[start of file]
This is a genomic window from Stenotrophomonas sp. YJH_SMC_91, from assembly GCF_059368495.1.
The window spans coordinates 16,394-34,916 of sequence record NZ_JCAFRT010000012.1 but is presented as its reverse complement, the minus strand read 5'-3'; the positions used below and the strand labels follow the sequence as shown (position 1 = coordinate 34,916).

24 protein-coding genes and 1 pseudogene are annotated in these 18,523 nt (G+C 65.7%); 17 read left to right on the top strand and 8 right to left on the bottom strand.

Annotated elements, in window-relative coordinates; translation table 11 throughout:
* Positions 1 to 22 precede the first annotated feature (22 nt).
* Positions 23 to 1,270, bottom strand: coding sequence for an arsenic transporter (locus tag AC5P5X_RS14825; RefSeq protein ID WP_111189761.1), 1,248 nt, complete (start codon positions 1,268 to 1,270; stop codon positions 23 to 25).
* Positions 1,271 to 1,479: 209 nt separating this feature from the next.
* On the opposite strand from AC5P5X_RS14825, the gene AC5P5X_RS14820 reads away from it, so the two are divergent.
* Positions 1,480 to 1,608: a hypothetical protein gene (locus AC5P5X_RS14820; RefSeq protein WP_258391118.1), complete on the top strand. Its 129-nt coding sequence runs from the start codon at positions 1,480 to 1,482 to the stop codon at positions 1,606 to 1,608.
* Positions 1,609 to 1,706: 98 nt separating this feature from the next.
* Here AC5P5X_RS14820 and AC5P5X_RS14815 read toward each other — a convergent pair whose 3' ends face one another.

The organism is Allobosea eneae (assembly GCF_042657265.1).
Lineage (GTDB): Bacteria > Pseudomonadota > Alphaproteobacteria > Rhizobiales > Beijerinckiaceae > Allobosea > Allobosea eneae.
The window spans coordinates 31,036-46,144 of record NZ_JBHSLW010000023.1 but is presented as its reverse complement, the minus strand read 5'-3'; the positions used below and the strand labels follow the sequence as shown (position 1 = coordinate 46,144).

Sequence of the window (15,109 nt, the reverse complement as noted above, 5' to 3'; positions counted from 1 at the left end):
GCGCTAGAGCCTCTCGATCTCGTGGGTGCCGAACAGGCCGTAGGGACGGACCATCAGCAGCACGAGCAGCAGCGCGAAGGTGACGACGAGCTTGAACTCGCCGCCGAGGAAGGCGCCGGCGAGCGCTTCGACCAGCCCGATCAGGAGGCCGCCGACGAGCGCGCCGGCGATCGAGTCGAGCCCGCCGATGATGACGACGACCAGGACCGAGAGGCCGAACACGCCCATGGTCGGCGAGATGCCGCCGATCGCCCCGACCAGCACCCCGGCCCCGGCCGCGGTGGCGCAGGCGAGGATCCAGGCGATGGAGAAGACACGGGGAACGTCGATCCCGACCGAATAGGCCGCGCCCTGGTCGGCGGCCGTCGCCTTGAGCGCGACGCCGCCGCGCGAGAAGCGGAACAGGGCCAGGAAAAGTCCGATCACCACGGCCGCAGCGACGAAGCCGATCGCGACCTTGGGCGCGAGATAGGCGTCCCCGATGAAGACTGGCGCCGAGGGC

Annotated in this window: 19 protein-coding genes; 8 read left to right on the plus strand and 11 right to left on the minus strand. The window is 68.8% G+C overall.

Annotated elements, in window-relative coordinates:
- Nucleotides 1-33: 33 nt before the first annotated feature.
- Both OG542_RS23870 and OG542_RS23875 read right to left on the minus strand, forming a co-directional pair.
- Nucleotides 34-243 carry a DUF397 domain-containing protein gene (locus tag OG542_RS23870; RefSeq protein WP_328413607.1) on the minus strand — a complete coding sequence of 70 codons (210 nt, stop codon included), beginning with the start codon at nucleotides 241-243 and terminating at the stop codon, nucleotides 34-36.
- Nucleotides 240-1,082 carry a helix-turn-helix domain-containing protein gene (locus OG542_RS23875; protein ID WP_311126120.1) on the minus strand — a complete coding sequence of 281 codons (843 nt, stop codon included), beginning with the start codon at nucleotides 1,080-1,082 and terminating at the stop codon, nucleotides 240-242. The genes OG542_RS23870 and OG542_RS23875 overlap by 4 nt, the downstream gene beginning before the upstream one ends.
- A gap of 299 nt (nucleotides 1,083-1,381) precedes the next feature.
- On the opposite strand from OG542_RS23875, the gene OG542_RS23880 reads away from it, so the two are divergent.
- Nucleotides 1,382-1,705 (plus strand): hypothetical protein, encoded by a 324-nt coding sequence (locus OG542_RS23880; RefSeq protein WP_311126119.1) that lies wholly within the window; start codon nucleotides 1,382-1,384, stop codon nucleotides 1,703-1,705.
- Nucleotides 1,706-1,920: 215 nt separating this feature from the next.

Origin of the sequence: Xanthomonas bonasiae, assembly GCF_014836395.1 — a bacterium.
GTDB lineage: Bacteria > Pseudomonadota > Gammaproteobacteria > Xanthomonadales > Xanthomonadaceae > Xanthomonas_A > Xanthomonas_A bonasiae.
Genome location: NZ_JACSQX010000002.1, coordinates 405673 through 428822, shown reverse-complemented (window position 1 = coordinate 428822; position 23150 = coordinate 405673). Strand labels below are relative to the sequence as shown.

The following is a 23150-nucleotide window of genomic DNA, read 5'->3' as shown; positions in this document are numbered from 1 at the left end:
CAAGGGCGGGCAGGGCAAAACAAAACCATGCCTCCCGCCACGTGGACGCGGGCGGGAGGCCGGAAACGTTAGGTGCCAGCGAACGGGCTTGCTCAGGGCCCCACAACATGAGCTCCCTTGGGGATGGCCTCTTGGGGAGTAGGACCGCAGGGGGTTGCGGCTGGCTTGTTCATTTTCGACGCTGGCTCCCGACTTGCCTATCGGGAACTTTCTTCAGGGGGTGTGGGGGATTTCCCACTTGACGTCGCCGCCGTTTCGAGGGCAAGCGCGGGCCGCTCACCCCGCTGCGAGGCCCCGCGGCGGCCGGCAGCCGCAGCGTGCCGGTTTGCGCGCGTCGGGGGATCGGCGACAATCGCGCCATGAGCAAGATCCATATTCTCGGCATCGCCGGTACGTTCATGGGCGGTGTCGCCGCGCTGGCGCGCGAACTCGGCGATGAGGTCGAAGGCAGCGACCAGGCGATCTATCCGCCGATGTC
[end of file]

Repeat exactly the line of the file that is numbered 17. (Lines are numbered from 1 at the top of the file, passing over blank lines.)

Annotated in this window: 19 protein-coding genes; 8 read left to right on the plus strand and 11 right to left on the minus strand. The window is 68.8% G+C overall.